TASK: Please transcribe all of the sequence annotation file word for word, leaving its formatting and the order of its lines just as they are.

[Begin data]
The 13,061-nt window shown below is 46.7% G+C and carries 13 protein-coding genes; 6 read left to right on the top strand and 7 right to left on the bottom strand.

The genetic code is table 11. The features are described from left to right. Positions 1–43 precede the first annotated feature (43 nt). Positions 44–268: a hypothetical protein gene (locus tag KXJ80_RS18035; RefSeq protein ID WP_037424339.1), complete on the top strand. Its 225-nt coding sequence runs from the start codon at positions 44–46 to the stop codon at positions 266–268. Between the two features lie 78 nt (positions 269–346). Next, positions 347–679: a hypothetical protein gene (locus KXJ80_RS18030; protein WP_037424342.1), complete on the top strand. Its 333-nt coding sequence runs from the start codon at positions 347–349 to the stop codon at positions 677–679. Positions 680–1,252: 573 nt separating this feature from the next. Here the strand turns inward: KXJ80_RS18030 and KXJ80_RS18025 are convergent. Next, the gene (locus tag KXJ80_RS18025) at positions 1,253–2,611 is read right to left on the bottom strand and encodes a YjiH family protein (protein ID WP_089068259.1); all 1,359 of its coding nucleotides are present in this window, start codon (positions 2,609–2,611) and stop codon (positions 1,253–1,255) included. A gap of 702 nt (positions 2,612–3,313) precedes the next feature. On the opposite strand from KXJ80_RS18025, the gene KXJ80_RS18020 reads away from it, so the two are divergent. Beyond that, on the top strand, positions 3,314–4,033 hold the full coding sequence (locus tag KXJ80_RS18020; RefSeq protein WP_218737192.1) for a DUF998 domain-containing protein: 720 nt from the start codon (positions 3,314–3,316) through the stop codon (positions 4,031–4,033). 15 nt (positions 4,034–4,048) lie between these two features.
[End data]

The 13,061-nt window shown below is 46.7% G+C and carries 13 protein-coding genes; 6 read left to right on the top strand and 7 right to left on the bottom strand.

The genetic code is table 11. The features are described from left to right. Positions 1–43 precede the first annotated feature (43 nt). Positions 44–268: a hypothetical protein gene (locus tag KXJ80_RS18035; RefSeq protein ID WP_037424339.1), complete on the top strand. Its 225-nt coding sequence runs from the start codon at positions 44–46 to the stop codon at positions 266–268. Between the two features lie 78 nt (positions 269–346). Next, positions 347–679: a hypothetical protein gene (locus KXJ80_RS18030; protein WP_037424342.1), complete on the top strand. Its 333-nt coding sequence runs from the start codon at positions 347–349 to the stop codon at positions 677–679. Positions 680–1,252: 573 nt separating this feature from the next. Here the strand turns inward: KXJ80_RS18030 and KXJ80_RS18025 are convergent. Next, the gene (locus tag KXJ80_RS18025) at positions 1,253–2,611 is read right to left on the bottom strand and encodes a YjiH family protein (protein ID WP_089068259.1); all 1,359 of its coding nucleotides are present in this window, start codon (positions 2,609–2,611) and stop codon (positions 1,253–1,255) included. A gap of 702 nt (positions 2,612–3,313) precedes the next feature. On the opposite strand from KXJ80_RS18025, the gene KXJ80_RS18020 reads away from it, so the two are divergent. Beyond that, on the top strand, positions 3,314–4,033 hold the full coding sequence (locus tag KXJ80_RS18020; RefSeq protein WP_218737192.1) for a DUF998 domain-containing protein: 720 nt from the start codon (positions 3,314–3,316) through the stop codon (positions 4,031–4,033). 15 nt (positions 4,034–4,048) lie between these two features.